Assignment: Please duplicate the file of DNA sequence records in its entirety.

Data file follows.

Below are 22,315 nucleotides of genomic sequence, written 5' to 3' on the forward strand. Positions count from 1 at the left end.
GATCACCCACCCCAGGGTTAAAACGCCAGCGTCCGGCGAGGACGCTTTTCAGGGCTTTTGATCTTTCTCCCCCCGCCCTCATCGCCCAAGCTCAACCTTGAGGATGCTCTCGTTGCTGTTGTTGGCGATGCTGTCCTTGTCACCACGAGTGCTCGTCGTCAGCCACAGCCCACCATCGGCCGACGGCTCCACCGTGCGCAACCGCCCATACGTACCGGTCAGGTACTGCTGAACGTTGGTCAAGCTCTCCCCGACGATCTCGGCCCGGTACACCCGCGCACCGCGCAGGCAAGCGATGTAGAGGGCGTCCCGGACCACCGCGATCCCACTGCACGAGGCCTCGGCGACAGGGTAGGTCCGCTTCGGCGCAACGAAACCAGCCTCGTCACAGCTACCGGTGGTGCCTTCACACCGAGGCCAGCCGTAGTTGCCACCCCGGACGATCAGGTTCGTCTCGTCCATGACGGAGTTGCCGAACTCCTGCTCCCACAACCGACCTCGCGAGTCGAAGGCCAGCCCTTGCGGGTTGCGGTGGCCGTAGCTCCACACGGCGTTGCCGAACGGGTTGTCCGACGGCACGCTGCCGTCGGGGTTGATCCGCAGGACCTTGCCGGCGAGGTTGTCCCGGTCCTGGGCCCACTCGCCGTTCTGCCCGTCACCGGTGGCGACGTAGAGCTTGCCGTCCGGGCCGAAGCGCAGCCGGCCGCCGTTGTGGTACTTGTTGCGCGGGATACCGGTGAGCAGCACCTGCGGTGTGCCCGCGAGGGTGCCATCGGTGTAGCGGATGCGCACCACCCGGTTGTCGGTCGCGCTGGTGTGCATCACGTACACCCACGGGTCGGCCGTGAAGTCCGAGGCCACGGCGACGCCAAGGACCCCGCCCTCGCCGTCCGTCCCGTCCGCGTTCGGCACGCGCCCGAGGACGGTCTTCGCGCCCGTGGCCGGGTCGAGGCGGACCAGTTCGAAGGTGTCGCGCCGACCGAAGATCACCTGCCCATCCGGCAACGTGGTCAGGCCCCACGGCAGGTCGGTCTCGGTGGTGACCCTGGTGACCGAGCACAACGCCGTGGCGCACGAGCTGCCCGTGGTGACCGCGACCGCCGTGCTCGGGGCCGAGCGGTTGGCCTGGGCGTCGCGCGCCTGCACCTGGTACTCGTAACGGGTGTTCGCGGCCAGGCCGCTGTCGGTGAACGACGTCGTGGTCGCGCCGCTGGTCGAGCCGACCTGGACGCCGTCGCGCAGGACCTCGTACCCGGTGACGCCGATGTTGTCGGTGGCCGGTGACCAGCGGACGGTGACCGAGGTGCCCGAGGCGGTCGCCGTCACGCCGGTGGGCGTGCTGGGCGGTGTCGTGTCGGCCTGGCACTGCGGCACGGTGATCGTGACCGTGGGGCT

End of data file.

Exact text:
Below are 22,315 nucleotides of genomic sequence, written 5' to 3' on the forward strand. Positions count from 1 at the left end.
GATCACCCACCCCAGGGTTAAAACGCCAGCGTCCGGCGAGGACGCTTTTCAGGGCTTTTGATCTTTCTCCCCCCGCCCTCATCGCCCAAGCTCAACCTTGAGGATGCTCTCGTTGCTGTTGTTGGCGATGCTGTCCTTGTCACCACGAGTGCTCGTCGTCAGCCACAGCCCACCATCGGCCGACGGCTCCACCGTGCGCAACCGCCCATACGTACCGGTCAGGTACTGCTGAACGTTGGTCAAGCTCTCCCCGACGATCTCGGCCCGGTACACCCGCGCACCGCGCAGGCAAGCGATGTAGAGGGCGTCCCGGACCACCGCGATCCCACTGCACGAGGCCTCGGCGACAGGGTAGGTCCGCTTCGGCGCAACGAAACCAGCCTCGTCACAGCTACCGGTGGTGCCTTCACACCGAGGCCAGCCGTAGTTGCCACCCCGGACGATCAGGTTCGTCTCGTCCATGACGGAGTTGCCGAACTCCTGCTCCCACAACCGACCTCGCGAGTCGAAGGCCAGCCCTTGCGGGTTGCGGTGGCCGTAGCTCCACACGGCGTTGCCGAACGGGTTGTCCGACGGCACGCTGCCGTCGGGGTTGATCCGCAGGACCTTGCCGGCGAGGTTGTCCCGGTCCTGGGCCCACTCGCCGTTCTGCCCGTCACCGGTGGCGACGTAGAGCTTGCCGTCCGGGCCGAAGCGCAGCCGGCCGCCGTTGTGGTACTTGTTGCGCGGGATACCGGTGAGCAGCACCTGCGGTGTGCCCGCGAGGGTGCCATCGGTGTAGCGGATGCGCACCACCCGGTTGTCGGTCGCGCTGGTGTGCATCACGTACACCCACGGGTCGGCCGTGAAGTCCGAGGCCACGGCGACGCCAAGGACCCCGCCCTCGCCGTCCGTCCCGTCCGCGTTCGGCACGCGCCCGAGGACGGTCTTCGCGCCCGTGGCCGGGTCGAGGCGGACCAGTTCGAAGGTGTCGCGCCGACCGAAGATCACCTGCCCATCCGGCAACGTGGTCAGGCCCCACGGCAGGTCGGTCTCGGTGGTGACCCTGGTGACCGAGCACAACGCCGTGGCGCACGAGCTGCCCGTGGTGACCGCGACCGCCGTGCTCGGGGCCGAGCGGTTGGCCTGGGCGTCGCGCGCCTGCACCTGGTACTCGTAACGGGTGTTCGCGGCCAGGCCGCTGTCGGTGAACGACGTCGTGGTCGCGCCGCTGGTCGAGCCGACCTGGACGCCGTCGCGCAGGACCTCGTACCCGGTGACGCCGATGTTGTCGGTGGCCGGTGACCAGCGGACGGTGACCGAGGTGCCCGAGGCGGTCGCCGTCACGCCGGTGGGCGTGCTGGGCGGTGTCGTGTCGGCCTGGCACTGCGGCACGGTGATCGTGACCGTGGGGCT